Recently, three distinguished members of the Million Dollar Round Table (MDRT) – Sandro Forte, DipPFS, CSP, Tony Gordon and Brenton D. Harrison agreed to talk with Insurance Forums for a “Q&A” about how they have successfully navigated the often challenging waters of dealing with clients from different generations.
In today’s Part 2, the panelists talk about how to help Millennials close their excessively large life insurance coverage gap, how advisors can begin to involve and work with the children of clients in order to ensure continuity, and share some final thoughts on working with different generations of clients.
Be sure to check out Part 1 from earlier this week, where the panelists talked about their “ideal client,” whether they have made a conscious effort to target a younger generation, and differences in preferences between generations.
Once again, we want to thank MDRT for their cooperation in making this happen, as well as each of the panelists for graciously sharing their high-level expertise. There are some great tips and information that can help producers striving to grow their practice reach that next level.
- SEE ALSO: Selling by Generation Part 1
Q5: How to help Millennials close the coverage gap
Insurance Forums: The Millennial generation has been called “the least prepared for unexpected life events” due to a lack of adequate life insurance coverage, according to the latest edition of New York Life’s Life Insurance Gap survey. They aren’t buying life insurance at the same rate as previous generations. What are some ways advisors can reach Millennials and help them eliminate their significant life insurance coverage gap ($352,000 according to the NYL survey, compared to $253,000 for Gen X and $110,000 for Boomers)?
Gordon: I was once given a referral to a young professional couple with a growing family. When we discussed the need for life insurance, they responded with “We’ll have to think about it.” It can be frustrating when the need appears evident, yet not everyone perceives it in the same way. These potential clients’ priorities did not align with my services.
Thirty years earlier in my career, I may have worked with them on other financial objectives, but my areas of expertise changed and I no longer felt I was the best fit for this age group. An advisor has time and expertise, both of which must be spent where they are most appreciated and effective.
While Millennials may not be the ideal clients for many advisors, the use of robo advisors can supplement traditional financial planning to narrow the savings gap. Younger generations may be more comfortable with a technology-based service for some of their financial planning and can justify the cost. Once these consumers are able to grow their earnings and reach a stage in their life in which they see the need for personable and enhanced financial guidance, we can then see them as potential clients.
Harrison: As an advisor, the first step is understanding that a big reason Millennials don’t see the value of life insurance is that, in their minds, they can’t afford to make it a priority. They may be struggling to find an affordable place to live, pay off student loans and establish basic savings, so the idea of an additional payment for something that might not even benefit them while they are alive isn’t appealing. In my work, I incorporate strategies to help them decrease debt, improve credit and tackle other financial topics. These strategies don’t pay me directly, but they do build more room in my clients’ budgets to afford insurance. If you can help someone pay off credit card debt that was costing them $300/month, all of a sudden a term or permanent life insurance policy is more palatable. If you help them solve the problems as a partner in their overall financial health, even if they don’t directly lead to compensation, you store up goodwill for when it’s time for them to buy something that does.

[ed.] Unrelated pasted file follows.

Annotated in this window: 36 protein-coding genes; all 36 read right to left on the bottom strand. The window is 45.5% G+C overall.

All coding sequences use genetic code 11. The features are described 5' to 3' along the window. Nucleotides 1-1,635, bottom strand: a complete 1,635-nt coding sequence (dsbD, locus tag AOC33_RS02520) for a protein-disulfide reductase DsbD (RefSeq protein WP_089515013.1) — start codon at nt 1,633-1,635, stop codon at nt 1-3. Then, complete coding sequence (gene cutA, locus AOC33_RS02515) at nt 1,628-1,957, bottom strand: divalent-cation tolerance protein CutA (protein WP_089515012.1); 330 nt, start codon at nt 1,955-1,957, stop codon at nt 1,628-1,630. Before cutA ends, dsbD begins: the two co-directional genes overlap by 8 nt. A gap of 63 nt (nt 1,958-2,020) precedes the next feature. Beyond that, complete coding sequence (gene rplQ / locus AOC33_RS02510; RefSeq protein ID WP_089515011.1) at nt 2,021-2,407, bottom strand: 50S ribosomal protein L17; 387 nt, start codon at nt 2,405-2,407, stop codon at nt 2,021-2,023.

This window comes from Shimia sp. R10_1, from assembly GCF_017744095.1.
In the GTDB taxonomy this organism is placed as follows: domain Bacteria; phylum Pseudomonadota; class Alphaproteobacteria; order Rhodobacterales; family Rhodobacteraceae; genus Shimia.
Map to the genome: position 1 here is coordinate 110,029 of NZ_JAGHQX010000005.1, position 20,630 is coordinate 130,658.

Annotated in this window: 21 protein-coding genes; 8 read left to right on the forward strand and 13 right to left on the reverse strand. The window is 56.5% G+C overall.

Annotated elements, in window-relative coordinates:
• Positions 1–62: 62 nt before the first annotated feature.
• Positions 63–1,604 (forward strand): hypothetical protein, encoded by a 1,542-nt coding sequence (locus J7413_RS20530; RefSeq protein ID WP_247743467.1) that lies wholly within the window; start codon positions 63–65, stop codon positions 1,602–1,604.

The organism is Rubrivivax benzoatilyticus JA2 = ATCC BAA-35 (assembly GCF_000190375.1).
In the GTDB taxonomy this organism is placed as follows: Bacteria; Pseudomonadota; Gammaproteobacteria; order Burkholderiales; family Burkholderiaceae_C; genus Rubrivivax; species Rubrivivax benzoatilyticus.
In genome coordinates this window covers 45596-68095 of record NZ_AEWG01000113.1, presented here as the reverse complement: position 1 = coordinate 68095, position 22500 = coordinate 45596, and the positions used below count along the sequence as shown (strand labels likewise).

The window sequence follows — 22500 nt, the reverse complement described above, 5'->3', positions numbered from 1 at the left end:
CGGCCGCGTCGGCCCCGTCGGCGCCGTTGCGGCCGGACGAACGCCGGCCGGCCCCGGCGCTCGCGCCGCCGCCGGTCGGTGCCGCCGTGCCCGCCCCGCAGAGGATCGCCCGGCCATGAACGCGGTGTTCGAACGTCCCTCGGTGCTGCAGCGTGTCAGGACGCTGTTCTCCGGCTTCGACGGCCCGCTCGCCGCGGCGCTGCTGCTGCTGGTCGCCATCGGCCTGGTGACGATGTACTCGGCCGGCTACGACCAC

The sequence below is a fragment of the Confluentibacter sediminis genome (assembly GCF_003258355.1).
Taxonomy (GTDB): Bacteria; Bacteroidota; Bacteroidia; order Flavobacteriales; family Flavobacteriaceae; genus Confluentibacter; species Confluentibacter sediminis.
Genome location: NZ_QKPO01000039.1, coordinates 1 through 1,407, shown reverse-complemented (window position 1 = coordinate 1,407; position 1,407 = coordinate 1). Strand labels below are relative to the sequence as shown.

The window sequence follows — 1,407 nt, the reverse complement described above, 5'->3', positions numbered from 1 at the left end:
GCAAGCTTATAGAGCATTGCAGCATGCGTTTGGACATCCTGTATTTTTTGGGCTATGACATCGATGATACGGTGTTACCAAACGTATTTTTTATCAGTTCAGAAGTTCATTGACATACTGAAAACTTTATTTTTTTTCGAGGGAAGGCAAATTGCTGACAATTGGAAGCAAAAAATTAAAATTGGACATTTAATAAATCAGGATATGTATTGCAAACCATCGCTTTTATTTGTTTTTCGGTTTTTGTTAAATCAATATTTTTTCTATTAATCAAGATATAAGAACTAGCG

With the Millennial generation having children later and later, we as advisors also have to communicate the value of purchasing insurance before you actually need the coverage. Because of their competing priorities, even young people who do purchase coverage are likely to not purchase enough to provide once they have kids and other obligations. If we can illustrate the long-term cost savings of purchasing that coverage now, as opposed to waiting until the obligations arise, we can show them how more coverage actually fits into their plan of stable monthly finances.
Lastly, I encourage advisors who work with Millennials to read what they read and listen to what they listen to about financial advice. You would be surprised what recommendations they hear online or from places like the Financial Independence Retire Early movement. Knowing what they consume can give you insight into the opinions they form about insurance before they even meet you.
Forte: Lack of adequate life insurance coverage may stem from a perception that the need for life insurance is not as great today as it was previously. Certainly in the U.K. there are now many more options other than life insurance to mitigate estate taxes and pass on assets to future generations. Whereas Baby Boomers were taught to live and work for the benefit of others, typically their children, Millennials tend to live for themselves and have to confront the rising burden of student debt.
Affordability has also become much more of an issue. Coupled with this, younger clients do not see insurance as a priority because they tend not to look so far ahead and see their need today as more important. We have many more conversations with these clients around critical illness insurance, income protection and private medical insurance. In my opinion the very best way to serve this market is to sell shorter term, and therefore cheaper, coverage and help them to build an understanding of the importance of protection without prohibiting it because of cost. Better still, seek out the baby boomers and utilise their gift allowances to protect their loved ones rather than exacerbate a spending problem by making cash gifts.
Q6: Grooming the next generation
Insurance Forums: Advisors who work with senior clientele sometimes face a risk of attrition over time if they have not made an effort to establish relationships with heirs of those clients. What kind of steps do you take to involve the next generation?